Precise manufacturing is the result of well-running, precision-built machinery, and grease plays a major role in keeping that machinery operating at peak levels. However, grease is often misunderstood and, worse, misapplied.

Grease is a solid to semi-fluid substance consisting of a thickening agent combined with a liquid lubricant. Grease is typically characterized by its thickening agent. Soap-thickened greases include lithium, lithium complex, aluminum complex, calcium, calcium complex, calcium sulfonate, sodium and barium. Non-soap greases include organo-clay, polyuria and silica. Thickeners make up 3-30-percent of a grease compound.Grease additives can include solids such as molybdenum disulfide, graphite, chalk, carbon black, silica, mica, titanium dioxide and Teflon. They can also include corrosion inhibitors, defoamers, wear reducers, friction modifiers, and load-carrying additives. More exotic compounds can include tackifiers, structural modifiers, VI improvers and other liquid polymers. Grease additives make up 0-15-percent of a grease compound.

Base oils make up the balance of a grease compound (70-90-percent). Base oil determines type of grease, synthetic vs. conventional. Take note, grease compound can be just as complex as a cutting fluid or any other type of lubricant, and choosing the proper grease is critical.

 

How Grease Works

An oil bath is typically the best way to lubricate moving parts. However, this is not always possible, especially when it comes to machinery. Grease works by suspending oil in a thickening agent and coating the part with the grease compound. Think of it as a “time release” setup. When a part such as a bearing begins to heat up from friction, the oil in the grease compound is released to provide lubrication. The oil and additives have the job of lubricating the part, the thickening agent holds the oil in suspension until it is needed. Once the thickening agent releases the lubricant the grease is “used up,” hence the need to add grease to the part regularly.

 

Determining The Proper Grease

An equipment manufacturer will specify the proper grease for use in their machine, but knowing why that grease is specified is important and may help identify a misapplication situation. Temperature, load characteristics and thickness are all aspects to consider when choosing the proper grease.

Lithium and Lithium Complex – Lithium and lithium complex greases are the choice for more than 60-percent of grease applications. They exhibit good wash and corrosion resistance, long-term stability and good low-temperature shear performance. With additives, their performance can be tailored to myriad applications.

Calcium and Calcium Complex – Water and wash resistance are key elements of calcium/calcium complex greases. They exhibit high load carrying capabilities and excel at lower operating temperatures.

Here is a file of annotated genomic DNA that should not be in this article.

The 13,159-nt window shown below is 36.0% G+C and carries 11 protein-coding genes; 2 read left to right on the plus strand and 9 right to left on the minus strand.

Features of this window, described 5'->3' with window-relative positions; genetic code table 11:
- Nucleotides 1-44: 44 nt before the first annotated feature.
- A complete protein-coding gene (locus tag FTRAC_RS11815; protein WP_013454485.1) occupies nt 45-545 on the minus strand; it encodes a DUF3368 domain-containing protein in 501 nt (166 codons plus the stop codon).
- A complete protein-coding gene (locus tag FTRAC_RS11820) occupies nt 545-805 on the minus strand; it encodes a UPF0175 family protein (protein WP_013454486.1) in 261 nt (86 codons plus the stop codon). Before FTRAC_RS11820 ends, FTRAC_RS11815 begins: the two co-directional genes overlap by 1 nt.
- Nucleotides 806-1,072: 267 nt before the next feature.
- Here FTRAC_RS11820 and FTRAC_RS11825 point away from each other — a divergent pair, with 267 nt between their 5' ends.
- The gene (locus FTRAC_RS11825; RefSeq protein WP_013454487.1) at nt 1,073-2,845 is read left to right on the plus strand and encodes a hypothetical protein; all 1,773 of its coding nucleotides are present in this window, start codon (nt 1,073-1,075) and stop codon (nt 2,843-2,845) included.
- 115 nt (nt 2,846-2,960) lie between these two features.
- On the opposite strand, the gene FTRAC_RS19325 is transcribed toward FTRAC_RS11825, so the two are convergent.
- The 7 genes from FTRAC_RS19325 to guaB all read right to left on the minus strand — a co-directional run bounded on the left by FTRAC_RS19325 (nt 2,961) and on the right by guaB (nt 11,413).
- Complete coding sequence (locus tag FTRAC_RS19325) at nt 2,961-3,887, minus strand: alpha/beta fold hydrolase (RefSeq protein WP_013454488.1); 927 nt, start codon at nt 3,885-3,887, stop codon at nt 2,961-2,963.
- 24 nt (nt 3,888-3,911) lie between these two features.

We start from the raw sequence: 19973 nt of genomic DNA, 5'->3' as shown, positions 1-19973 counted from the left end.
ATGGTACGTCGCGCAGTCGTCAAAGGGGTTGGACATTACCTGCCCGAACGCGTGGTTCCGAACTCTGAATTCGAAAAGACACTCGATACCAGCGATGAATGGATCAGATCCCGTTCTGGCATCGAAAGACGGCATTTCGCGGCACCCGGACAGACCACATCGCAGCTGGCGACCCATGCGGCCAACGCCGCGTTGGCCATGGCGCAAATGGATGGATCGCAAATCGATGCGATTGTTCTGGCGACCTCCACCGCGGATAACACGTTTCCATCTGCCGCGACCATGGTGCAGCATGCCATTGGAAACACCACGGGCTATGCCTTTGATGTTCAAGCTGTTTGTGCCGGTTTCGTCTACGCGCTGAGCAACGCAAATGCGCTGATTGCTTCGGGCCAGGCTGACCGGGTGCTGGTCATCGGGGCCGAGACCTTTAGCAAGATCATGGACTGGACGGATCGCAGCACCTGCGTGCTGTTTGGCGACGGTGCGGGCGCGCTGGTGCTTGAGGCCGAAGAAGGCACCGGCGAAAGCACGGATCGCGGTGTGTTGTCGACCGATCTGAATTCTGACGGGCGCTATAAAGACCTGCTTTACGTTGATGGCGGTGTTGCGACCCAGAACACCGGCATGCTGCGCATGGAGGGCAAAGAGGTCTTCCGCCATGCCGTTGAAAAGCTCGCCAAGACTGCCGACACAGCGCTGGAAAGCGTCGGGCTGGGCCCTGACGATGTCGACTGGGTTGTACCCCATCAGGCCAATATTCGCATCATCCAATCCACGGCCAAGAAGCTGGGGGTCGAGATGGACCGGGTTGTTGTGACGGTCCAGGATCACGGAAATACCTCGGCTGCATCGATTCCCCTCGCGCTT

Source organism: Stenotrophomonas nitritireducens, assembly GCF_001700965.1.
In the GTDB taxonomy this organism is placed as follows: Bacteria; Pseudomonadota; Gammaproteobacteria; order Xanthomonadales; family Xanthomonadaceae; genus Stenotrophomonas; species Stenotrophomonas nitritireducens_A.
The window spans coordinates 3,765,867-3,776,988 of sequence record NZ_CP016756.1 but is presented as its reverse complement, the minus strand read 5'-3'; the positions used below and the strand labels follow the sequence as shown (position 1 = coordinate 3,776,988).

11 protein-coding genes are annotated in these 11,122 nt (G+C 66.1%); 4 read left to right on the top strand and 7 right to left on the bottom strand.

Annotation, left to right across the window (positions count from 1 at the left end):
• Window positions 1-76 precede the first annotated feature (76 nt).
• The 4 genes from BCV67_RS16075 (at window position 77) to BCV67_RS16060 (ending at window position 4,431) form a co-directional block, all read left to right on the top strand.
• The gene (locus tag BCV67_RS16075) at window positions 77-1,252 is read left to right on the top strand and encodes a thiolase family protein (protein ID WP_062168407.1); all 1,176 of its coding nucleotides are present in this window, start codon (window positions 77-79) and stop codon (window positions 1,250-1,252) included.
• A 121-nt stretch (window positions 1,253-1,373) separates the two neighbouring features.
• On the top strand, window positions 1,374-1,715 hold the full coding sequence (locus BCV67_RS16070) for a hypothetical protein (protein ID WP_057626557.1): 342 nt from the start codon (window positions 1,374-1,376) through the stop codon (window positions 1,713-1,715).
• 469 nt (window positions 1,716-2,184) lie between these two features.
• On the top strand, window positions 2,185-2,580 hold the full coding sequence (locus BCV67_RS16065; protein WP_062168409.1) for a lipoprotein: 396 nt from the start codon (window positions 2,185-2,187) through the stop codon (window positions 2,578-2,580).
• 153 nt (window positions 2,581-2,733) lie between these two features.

Aluminum and Aluminum Complex – High-temperature applications typically call for an aluminum or aluminum complex grease. These greases also tolerate water and are suited for high-wash applications. They can be stringy and can stiffen under extended use.

Polyurea – Most commonly found in ball bearing and electric motor applications, Poyurea greases have good high-temperature performance, low compatibility and a small level of corrosion resistance.

Bentonite – In bentonite greases, the oil typically evaporates before the clay (bentonite ) can melt, leading to residue buildup. Bentonite greases are used where the melting of grease is not desired. They are incompatible with other greases.

 

Tailoring To The Application

When choosing a grease, it’s important to know there is no “all purpose” grease. While there are multi-purpose greases, they generally meet the needs of multiple applications within a small window of performance. Greases are often tailored to their given application:

-Higher ambient temperatures may require a harder NLGI grade

-Extremely high temperatures require grease with a high dropping point and higher viscosity base oils

-Low temperatures may call for a softer NLGI grade and/or lower viscosity base oils

-Bearings subjected to high loads require extreme pressure characteristics

-Short duration shock loading typically requires high 4-ball EP characteristic

-Most bearings are subject to long duration and even loading which requires high Timken characteristic

If a grease misapplication situation is discovered, it’s important to determine what type of grease is currently being used. Compatibility issues may dictate the system be cleaned before the proper grease is applied. Like the precision machines they feed, greases are sophisticated lubricants. Knowing your application and the grease it requires is critical to optimum performance.